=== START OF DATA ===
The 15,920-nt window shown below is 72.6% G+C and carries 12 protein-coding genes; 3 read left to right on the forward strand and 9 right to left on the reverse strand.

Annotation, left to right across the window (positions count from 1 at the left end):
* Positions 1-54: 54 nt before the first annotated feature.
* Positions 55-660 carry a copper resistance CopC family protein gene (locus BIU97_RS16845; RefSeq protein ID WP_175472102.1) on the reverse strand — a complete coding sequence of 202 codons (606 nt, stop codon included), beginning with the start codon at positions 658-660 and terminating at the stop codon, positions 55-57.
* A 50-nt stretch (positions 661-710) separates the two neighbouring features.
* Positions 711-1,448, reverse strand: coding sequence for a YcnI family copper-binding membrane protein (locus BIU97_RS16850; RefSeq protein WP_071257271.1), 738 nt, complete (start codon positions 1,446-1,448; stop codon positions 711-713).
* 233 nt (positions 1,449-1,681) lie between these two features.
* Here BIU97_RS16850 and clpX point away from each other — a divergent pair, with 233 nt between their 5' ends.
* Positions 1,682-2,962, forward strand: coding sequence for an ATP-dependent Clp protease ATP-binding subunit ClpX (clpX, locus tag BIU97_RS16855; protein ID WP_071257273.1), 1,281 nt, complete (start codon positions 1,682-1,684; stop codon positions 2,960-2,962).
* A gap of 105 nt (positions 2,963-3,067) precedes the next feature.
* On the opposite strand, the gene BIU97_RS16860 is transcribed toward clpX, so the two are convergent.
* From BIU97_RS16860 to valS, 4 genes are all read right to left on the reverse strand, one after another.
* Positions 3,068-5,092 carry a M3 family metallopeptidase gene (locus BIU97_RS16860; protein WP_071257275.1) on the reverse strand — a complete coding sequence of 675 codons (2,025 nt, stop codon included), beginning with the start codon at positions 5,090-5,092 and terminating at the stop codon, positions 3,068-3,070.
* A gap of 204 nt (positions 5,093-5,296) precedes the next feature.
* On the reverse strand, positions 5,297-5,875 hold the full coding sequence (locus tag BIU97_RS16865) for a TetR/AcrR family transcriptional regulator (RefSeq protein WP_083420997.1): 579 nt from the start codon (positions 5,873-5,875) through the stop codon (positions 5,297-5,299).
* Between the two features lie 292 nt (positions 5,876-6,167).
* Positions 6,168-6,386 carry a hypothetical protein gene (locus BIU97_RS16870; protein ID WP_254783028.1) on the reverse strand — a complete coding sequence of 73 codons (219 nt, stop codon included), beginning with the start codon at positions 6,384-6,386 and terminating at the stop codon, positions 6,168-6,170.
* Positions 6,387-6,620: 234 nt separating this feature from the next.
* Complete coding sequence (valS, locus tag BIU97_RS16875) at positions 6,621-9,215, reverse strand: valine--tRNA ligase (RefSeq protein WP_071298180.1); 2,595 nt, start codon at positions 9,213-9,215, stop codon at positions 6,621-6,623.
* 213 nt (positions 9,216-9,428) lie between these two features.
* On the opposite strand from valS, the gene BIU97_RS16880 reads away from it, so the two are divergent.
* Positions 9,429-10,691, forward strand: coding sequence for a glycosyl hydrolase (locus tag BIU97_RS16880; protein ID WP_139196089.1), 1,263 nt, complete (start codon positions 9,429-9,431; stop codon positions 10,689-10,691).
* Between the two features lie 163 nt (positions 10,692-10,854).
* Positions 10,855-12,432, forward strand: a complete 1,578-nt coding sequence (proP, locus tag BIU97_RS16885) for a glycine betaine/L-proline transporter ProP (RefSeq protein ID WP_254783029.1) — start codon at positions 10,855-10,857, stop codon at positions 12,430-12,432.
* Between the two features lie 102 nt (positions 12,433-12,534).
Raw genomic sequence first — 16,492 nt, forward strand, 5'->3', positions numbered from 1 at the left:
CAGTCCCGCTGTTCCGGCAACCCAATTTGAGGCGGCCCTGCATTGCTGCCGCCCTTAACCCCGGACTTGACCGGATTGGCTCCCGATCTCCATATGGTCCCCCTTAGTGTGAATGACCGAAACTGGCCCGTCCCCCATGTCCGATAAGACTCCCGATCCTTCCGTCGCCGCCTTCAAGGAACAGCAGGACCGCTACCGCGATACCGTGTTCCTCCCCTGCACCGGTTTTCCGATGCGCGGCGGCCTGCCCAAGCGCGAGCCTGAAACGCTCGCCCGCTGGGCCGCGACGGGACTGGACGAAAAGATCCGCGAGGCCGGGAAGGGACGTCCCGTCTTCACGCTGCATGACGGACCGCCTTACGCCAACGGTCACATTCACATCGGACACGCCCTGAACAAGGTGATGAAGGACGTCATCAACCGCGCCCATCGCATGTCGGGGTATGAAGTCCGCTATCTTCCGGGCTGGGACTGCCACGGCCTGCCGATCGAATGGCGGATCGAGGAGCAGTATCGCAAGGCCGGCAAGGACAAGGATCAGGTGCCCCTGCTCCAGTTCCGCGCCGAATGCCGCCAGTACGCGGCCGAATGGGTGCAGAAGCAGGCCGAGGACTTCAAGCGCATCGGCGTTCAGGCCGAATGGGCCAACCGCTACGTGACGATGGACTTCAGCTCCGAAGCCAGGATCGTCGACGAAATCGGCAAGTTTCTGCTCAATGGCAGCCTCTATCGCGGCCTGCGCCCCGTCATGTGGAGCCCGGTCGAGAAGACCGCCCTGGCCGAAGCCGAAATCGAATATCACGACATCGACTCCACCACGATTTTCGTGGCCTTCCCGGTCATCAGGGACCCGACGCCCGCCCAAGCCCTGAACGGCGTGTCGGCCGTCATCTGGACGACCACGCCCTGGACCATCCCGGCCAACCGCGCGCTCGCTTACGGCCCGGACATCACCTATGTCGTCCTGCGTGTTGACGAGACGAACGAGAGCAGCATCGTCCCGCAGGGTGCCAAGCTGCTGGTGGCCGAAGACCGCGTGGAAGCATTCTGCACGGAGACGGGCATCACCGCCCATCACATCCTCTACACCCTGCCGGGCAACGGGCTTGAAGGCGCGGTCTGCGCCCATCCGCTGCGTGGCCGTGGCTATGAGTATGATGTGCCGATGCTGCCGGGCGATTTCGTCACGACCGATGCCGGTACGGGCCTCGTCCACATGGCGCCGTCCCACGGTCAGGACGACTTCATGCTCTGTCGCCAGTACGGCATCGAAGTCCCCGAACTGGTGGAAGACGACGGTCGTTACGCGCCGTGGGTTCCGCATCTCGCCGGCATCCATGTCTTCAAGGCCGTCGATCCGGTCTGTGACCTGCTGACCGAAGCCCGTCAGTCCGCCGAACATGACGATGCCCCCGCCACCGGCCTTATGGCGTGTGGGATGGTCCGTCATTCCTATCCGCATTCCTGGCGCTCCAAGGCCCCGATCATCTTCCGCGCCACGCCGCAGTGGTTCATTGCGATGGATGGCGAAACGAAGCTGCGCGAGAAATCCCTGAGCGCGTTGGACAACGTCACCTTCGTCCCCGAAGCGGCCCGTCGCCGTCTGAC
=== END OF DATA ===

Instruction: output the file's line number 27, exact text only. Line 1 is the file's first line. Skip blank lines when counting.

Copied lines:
CAGTCCCGCTGTTCCGGCAACCCAATTTGAGGCGGCCCTGCATTGCTGCCGCCCTTAACCCCGGACTTGACCGGATTGGCTCCCGATCTCCATATGGTCCCCCTTAGTGTGAATGACCGAAACTGGCCCGTCCCCCATGTCCGATAAGACTCCCGATCCTTCCGTCGCCGCCTTCAAGGAACAGCAGGACCGCTACCGCGATACCGTGTTCCTCCCCTGCACCGGTTTTCCGATGCGCGGCGGCCTGCCCAAGCGCGAGCCTGAAACGCTCGCCCGCTGGGCCGCGACGGGACTGGACGAAAAGATCCGCGAGGCCGGGAAGGGACGTCCCGTCTTCACGCTGCATGACGGACCGCCTTACGCCAACGGTCACATTCACATCGGACACGCCCTGAACAAGGTGATGAAGGACGTCATCAACCGCGCCCATCGCATGTCGGGGTATGAAGTCCGCTATCTTCCGGGCTGGGACTGCCACGGCCTGCCGATCGAATGGCGGATCGAGGAGCAGTATCGCAAGGCCGGCAAGGACAAGGATCAGGTGCCCCTGCTCCAGTTCCGCGCCGAATGCCGCCAGTACGCGGCCGAATGGGTGCAGAAGCAGGCCGAGGACTTCAAGCGCATCGGCGTTCAGGCCGAATGGGCCAACCGCTACGTGACGATGGACTTCAGCTCCGAAGCCAGGATCGTCGACGAAATCGGCAAGTTTCTGCTCAATGGCAGCCTCTATCGCGGCCTGCGCCCCGTCATGTGGAGCCCGGTCGAGAAGACCGCCCTGGCCGAAGCCGAAATCGAATATCACGACATCGACTCCACCACGATTTTCGTGGCCTTCCCGGTCATCAGGGACCCGACGCCCGCCCAAGCCCTGAACGGCGTGTCGGCCGTCATCTGGACGACCACGCCCTGGACCATCCCGGCCAACCGCGCGCTCGCTTACGGCCCGGACATCACCTATGTCGTCCTGCGTGTTGACGAGACGAACGAGAGCAGCATCGTCCCGCAGGGTGCCAAGCTGCTGGTGGCCGAAGACCGCGTGGAAGCATTCTGCACGGAGACGGGCATCACCGCCCATCACATCCTCTACACCCTGCCGGGCAACGGGCTTGAAGGCGCGGTCTGCGCCCATCCGCTGCGTGGCCGTGGCTATGAGTATGATGTGCCGATGCTGCCGGGCGATTTCGTCACGACCGATGCCGGTACGGGCCTCGTCCACATGGCGCCGTCCCACGGTCAGGACGACTTCATGCTCTGTCGCCAGTACGGCATCGAAGTCCCCGAACTGGTGGAAGACGACGGTCGTTACGCGCCGTGGGTTCCGCATCTCGCCGGCATCCATGTCTTCAAGGCCGTCGATCCGGTCTGTGACCTGCTGACCGAAGCCCGTCAGTCCGCCGAACATGACGATGCCCCCGCCACCGGCCTTATGGCGTGTGGGATGGTCCGTCATTCCTATCCGCATTCCTGGCGCTCCAAGGCCCCGATCATCTTCCGCGCCACGCCGCAGTGGTTCATTGCGATGGATGGCGAAACGAAGCTGCGCGAGAAATCCCTGAGCGCGTTGGACAACGTCACCTTCGTCCCCGAAGCGGCCCGTCGCCGTCTGAC